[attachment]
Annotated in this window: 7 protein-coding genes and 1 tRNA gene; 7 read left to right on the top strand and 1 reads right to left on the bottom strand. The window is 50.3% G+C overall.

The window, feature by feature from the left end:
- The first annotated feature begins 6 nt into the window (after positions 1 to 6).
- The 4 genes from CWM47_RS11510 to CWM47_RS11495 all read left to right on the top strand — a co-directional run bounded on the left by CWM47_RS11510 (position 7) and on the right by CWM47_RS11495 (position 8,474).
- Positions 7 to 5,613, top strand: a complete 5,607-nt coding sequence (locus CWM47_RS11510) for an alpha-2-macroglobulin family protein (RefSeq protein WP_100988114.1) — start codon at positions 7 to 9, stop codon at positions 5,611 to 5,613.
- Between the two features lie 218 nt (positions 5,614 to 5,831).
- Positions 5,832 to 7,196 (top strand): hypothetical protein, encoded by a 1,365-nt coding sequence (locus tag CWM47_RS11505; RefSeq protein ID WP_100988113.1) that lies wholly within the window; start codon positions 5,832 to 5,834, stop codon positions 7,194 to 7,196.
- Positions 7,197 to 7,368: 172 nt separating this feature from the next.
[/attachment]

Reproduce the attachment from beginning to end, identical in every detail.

Annotated in this window: 7 protein-coding genes and 1 tRNA gene; 7 read left to right on the top strand and 1 reads right to left on the bottom strand. The window is 50.3% G+C overall.

The window, feature by feature from the left end:
- The first annotated feature begins 6 nt into the window (after positions 1 to 6).
- The 4 genes from CWM47_RS11510 to CWM47_RS11495 all read left to right on the top strand — a co-directional run bounded on the left by CWM47_RS11510 (position 7) and on the right by CWM47_RS11495 (position 8,474).
- Positions 7 to 5,613, top strand: a complete 5,607-nt coding sequence (locus CWM47_RS11510) for an alpha-2-macroglobulin family protein (RefSeq protein WP_100988114.1) — start codon at positions 7 to 9, stop codon at positions 5,611 to 5,613.
- Between the two features lie 218 nt (positions 5,614 to 5,831).
- Positions 5,832 to 7,196 (top strand): hypothetical protein, encoded by a 1,365-nt coding sequence (locus tag CWM47_RS11505; RefSeq protein ID WP_100988113.1) that lies wholly within the window; start codon positions 5,832 to 5,834, stop codon positions 7,194 to 7,196.
- Positions 7,197 to 7,368: 172 nt separating this feature from the next.